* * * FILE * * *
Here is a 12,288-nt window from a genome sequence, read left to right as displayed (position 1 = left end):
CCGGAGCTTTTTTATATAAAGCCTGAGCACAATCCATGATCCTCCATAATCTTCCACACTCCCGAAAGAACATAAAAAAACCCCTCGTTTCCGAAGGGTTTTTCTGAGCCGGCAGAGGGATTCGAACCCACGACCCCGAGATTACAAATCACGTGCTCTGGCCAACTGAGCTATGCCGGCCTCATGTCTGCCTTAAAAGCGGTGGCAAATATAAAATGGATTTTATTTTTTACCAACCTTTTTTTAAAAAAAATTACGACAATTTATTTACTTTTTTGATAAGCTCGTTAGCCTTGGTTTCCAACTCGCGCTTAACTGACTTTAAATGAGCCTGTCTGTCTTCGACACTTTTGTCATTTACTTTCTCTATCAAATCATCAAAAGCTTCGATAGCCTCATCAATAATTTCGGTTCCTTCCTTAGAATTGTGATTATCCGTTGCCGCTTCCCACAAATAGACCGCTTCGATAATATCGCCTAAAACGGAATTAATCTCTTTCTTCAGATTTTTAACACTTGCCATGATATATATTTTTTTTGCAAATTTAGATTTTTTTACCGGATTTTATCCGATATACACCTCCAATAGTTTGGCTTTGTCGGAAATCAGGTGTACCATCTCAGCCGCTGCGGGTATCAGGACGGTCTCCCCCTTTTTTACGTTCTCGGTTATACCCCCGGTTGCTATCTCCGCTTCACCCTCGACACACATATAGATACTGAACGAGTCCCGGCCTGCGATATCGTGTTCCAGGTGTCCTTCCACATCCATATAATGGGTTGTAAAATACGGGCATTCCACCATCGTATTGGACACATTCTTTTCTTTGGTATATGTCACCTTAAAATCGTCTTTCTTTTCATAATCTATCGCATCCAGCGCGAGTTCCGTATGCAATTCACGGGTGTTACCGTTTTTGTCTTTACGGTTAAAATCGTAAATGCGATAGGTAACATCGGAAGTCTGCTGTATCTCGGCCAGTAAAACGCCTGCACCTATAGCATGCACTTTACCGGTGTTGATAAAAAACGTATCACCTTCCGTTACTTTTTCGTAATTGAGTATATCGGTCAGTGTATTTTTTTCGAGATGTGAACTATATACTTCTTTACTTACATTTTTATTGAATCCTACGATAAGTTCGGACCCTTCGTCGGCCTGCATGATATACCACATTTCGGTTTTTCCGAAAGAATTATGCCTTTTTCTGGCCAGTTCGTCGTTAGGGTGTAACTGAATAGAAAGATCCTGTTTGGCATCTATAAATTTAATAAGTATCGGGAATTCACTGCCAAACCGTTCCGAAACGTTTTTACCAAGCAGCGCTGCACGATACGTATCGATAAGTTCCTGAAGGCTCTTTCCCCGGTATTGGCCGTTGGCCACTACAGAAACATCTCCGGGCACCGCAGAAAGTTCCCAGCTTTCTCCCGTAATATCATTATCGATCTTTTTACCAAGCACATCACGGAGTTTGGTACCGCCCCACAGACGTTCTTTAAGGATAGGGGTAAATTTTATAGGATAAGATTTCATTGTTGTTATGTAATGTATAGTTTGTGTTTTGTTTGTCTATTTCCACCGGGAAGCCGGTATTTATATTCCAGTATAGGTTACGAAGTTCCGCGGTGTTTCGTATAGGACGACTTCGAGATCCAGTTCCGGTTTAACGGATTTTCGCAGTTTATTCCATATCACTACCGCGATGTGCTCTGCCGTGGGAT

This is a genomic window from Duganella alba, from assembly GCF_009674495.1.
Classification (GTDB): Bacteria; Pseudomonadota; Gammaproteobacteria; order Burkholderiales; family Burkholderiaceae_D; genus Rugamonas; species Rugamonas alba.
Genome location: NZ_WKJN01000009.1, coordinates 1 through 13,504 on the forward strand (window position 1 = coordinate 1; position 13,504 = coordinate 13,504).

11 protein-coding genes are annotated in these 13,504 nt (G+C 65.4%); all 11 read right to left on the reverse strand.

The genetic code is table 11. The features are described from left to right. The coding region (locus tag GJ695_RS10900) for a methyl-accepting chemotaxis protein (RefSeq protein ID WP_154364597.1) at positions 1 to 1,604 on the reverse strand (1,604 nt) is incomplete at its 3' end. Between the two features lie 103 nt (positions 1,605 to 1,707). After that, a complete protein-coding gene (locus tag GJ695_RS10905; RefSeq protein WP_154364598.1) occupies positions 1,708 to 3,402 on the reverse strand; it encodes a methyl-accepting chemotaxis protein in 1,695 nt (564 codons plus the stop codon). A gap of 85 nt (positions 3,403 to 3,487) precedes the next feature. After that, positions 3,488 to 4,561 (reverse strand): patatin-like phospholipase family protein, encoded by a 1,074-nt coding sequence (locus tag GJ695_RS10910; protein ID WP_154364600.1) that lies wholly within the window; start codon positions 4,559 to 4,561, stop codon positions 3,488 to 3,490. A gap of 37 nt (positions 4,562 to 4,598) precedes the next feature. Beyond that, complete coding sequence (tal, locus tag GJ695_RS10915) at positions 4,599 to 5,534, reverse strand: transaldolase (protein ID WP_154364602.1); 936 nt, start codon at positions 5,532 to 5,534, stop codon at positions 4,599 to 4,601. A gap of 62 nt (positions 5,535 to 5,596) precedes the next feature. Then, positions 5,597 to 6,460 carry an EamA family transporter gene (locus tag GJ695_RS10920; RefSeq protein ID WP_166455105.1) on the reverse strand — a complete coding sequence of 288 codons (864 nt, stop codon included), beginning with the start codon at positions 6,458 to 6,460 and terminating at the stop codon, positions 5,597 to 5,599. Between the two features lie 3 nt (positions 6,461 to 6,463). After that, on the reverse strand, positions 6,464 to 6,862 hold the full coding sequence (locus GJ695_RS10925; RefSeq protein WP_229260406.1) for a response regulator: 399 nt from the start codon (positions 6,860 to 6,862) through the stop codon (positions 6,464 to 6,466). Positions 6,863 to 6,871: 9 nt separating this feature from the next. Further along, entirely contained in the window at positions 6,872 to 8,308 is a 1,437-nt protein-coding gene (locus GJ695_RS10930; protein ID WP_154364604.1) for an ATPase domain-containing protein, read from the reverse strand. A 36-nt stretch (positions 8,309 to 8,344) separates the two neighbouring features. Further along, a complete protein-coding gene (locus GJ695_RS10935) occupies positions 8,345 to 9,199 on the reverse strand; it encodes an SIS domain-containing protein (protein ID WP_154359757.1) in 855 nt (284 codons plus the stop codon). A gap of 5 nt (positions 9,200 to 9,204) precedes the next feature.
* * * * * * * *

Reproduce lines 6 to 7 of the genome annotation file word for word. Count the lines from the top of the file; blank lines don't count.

11 protein-coding genes are annotated in these 13,504 nt (G+C 65.4%); all 11 read right to left on the reverse strand.

The genetic code is table 11. The features are described from left to right. The coding region (locus tag GJ695_RS10900) for a methyl-accepting chemotaxis protein (RefSeq protein ID WP_154364597.1) at positions 1 to 1,604 on the reverse strand (1,604 nt) is incomplete at its 3' end. Between the two features lie 103 nt (positions 1,605 to 1,707). After that, a complete protein-coding gene (locus tag GJ695_RS10905; RefSeq protein WP_154364598.1) occupies positions 1,708 to 3,402 on the reverse strand; it encodes a methyl-accepting chemotaxis protein in 1,695 nt (564 codons plus the stop codon). A gap of 85 nt (positions 3,403 to 3,487) precedes the next feature. After that, positions 3,488 to 4,561 (reverse strand): patatin-like phospholipase family protein, encoded by a 1,074-nt coding sequence (locus tag GJ695_RS10910; protein ID WP_154364600.1) that lies wholly within the window; start codon positions 4,559 to 4,561, stop codon positions 3,488 to 3,490. A gap of 37 nt (positions 4,562 to 4,598) precedes the next feature. Beyond that, complete coding sequence (tal, locus tag GJ695_RS10915) at positions 4,599 to 5,534, reverse strand: transaldolase (protein ID WP_154364602.1); 936 nt, start codon at positions 5,532 to 5,534, stop codon at positions 4,599 to 4,601. A gap of 62 nt (positions 5,535 to 5,596) precedes the next feature. Then, positions 5,597 to 6,460 carry an EamA family transporter gene (locus tag GJ695_RS10920; RefSeq protein ID WP_166455105.1) on the reverse strand — a complete coding sequence of 288 codons (864 nt, stop codon included), beginning with the start codon at positions 6,458 to 6,460 and terminating at the stop codon, positions 5,597 to 5,599. Between the two features lie 3 nt (positions 6,461 to 6,463). After that, on the reverse strand, positions 6,464 to 6,862 hold the full coding sequence (locus GJ695_RS10925; RefSeq protein WP_229260406.1) for a response regulator: 399 nt from the start codon (positions 6,860 to 6,862) through the stop codon (positions 6,464 to 6,466). Positions 6,863 to 6,871: 9 nt separating this feature from the next. Further along, entirely contained in the window at positions 6,872 to 8,308 is a 1,437-nt protein-coding gene (locus GJ695_RS10930; protein ID WP_154364604.1) for an ATPase domain-containing protein, read from the reverse strand. A 36-nt stretch (positions 8,309 to 8,344) separates the two neighbouring features. Further along, a complete protein-coding gene (locus GJ695_RS10935) occupies positions 8,345 to 9,199 on the reverse strand; it encodes an SIS domain-containing protein (protein ID WP_154359757.1) in 855 nt (284 codons plus the stop codon). A gap of 5 nt (positions 9,200 to 9,204) precedes the next feature.